Depending on where they are worn, outside-the-waistband (OWB) holsters can be problematic. When I was younger and trimmer, I could draw with the support hand by reaching around the front of my body or around the back. Not so much anymore! I tend to wear a concealed pistol just forward of the hip, so a support hand draw is not especially difficult for me. Except for teaching I don’t wear a duty holster, but I can assure you drawing from a Level III security rig isn’t easy. But, it can be done.

When reaching across the body, your hand comes in contact with the gun with the thumb positioned down at the bottom of the grip frame, opposite of a normal draw stroke. At this point in time, we have a few different options in how we get into action. But no matter what road we choose, we first need to release any retention device such as a thumb break. One option is to lift the gun ever so slightly and rotate it so the grip is facing forward, and assume a shooting grip with the support hand. The pistol can now be lifted free and clear and brought to bear on the threat.

Another technique is to lift to the gun completely clear with the “upside down grip” and carefully roll it across the chest to achieve a proper shooting grip. I have heard this referred to as a “Roman Salute,” and if you can walk and chew gum you can probably pull it off. Another possibility is to draw the improperly gripped gun, drop down to a kneeling position, and place it between your knees with the muzzle pointing down and away from your groin. Once the gun is stabilized, turn your hand around and take a normal shooting grip. The downside is that your mobility is restricted which can be a huge liability depending on the situation.

Needless to say, training in this area will take you far out of your comfort zone. Muzzles drifting in an unsafe direction and fingers coming in contact at an inopportune time are recipes for disaster. Practice should always be with an empty gun.

Reloading

For the armed citizen, most incidents are resolved with just a few rounds fired. Although the absolute need to reload is rare, there is no guarantee that you will not be the anomaly. With that said, I always recommend carrying at least one reload no matter the capacity of your handgun. And yes, you can top off a pistol after suffering an injury to the hand or arm.

Assuming an empty gun, the first order of business is to drop the depleted magazine and return the pistol to the holster. Should the strong hand be injured, return the pistol backwards with the empty magazine well facing forward. Insert a magazine, lift the gun and send the slide forward to chamber a round. Some pistols have an ambidextrous slide release which makes this task relatively easy however, many classic designs such as the 1911 have a single-side slide release on the right side of the grip frame. No matter what hand is holding the pistol, you can send the slide home by simply hooking the rear sight or red dot optic on the belt and pushing down.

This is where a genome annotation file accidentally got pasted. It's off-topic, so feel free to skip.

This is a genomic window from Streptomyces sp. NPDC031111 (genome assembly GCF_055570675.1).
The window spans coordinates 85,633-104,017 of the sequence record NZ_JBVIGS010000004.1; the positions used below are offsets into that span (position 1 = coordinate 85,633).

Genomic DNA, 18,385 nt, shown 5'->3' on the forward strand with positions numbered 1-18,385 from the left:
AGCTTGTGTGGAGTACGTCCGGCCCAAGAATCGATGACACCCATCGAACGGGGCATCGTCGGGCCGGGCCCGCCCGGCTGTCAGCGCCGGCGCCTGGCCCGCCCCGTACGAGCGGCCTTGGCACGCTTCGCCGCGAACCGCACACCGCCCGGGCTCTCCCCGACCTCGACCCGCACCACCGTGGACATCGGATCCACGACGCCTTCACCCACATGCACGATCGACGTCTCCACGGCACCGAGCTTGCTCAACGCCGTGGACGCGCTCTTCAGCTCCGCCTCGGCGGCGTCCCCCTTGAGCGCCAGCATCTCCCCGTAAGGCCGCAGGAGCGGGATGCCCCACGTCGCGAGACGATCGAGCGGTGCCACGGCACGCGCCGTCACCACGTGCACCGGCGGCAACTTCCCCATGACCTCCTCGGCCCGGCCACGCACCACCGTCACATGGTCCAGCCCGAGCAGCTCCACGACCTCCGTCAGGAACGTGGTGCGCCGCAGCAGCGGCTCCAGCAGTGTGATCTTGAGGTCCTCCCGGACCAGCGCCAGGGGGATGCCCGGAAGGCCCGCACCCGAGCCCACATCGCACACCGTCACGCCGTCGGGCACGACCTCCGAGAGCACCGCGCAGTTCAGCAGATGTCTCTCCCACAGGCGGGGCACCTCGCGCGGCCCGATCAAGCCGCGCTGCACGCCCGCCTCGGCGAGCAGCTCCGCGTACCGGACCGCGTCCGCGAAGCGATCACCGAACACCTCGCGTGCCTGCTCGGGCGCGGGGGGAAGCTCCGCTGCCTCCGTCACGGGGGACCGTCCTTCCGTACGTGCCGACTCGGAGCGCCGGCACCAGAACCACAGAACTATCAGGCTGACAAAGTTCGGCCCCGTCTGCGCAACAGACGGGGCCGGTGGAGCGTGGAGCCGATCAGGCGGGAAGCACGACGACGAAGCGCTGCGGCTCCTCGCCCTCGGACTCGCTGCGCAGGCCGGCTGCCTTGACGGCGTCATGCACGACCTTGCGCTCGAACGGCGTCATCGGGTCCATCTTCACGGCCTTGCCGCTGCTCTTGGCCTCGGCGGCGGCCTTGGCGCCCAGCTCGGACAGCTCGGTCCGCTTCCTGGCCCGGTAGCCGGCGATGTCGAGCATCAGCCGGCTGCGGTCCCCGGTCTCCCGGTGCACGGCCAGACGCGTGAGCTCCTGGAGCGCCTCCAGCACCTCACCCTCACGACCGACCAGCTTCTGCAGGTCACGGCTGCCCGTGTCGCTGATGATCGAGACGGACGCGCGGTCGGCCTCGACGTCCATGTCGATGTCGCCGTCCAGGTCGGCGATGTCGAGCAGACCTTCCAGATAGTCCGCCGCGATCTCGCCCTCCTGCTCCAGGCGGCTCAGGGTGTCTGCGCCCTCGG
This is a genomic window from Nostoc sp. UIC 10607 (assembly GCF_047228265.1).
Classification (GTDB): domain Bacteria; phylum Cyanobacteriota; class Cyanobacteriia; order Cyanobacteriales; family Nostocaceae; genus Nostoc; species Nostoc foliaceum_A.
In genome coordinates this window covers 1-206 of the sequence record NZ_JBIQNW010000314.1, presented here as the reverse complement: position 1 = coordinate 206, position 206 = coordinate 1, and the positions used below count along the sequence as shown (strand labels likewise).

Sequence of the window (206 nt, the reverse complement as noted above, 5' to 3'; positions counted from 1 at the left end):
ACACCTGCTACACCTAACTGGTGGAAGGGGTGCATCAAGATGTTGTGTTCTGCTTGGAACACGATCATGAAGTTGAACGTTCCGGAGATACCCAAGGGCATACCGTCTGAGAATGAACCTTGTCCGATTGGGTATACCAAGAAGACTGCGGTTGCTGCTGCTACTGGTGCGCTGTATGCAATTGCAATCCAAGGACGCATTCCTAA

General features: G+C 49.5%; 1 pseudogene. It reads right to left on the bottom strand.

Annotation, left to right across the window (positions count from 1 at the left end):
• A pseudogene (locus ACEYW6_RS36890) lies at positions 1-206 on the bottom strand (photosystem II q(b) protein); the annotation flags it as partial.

Solo-hand reloading using the strong side hand is more straightforward as the gun does not have to be placed backwards in the holster and you don’t have to reach across the body. Likewise, if you are replacing a partially depleted magazine, there is a round already in the chamber and there is no need to run the slide.

 The one-hand reload as outlined above works great with a belt holster but may be a no-go with other styles such as a shoulder rig. Instead, kneel and place the inverted pistol sans magazine between your thighs. Insert the magazine, send the slide forward and you are back in business.

Stoppage Reduction

Modern pistols are extremely reliable machines but shooting an autopistol with one hand and a compromised grip increases the likelihood of a stoppage. However, if you understand the concept of clearing a simple stoppage and are familiar with the immediate action drill (Tap, Rack, Ready) you can get back in the game very quickly.

As soon as you experience a stoppage, smartly TAP the magazine floorplate on the thigh to ensure the magazine is fully seated. RACK the slide by hooking the rear sight on the belt, holster or even the heel of the boot if you find yourself in a kneeling position. It is important that the slide not come in contact with anything such as your jacket as it moves and chambers a round. If the threat is still out there, your pistol should be READY to fire.

The more complicated feedway or double feed can also be cleared one hand only, but it takes considerably more time. In addition to the steps outlined above, you have to strip the magazine out, run the slide multiple times, and reload your pistol.

Off-range practice with dummy rounds for both reloading and stoppage reduction can go a long way in keeping you safe. Even though you are practicing with inert dummy rounds, pay attention to the safety details, particularly muzzle direction, and keeping your finger outside the trigger guard.

Final Thoughts

Training should address what happens in real life and there is no getting around the fact that you could be injured while attempting to defend yourself. Getting familiar with solo-hand skills outlined above would be time well spent. The bottom line is that we don’t improvise very well when subjected to extreme stress, and knowing you have the ability to run that pistol even if injured should increase your confidence. A few minutes of off-range practice from time to time can better prepare for that worst-case scenario and give you the means to prevail.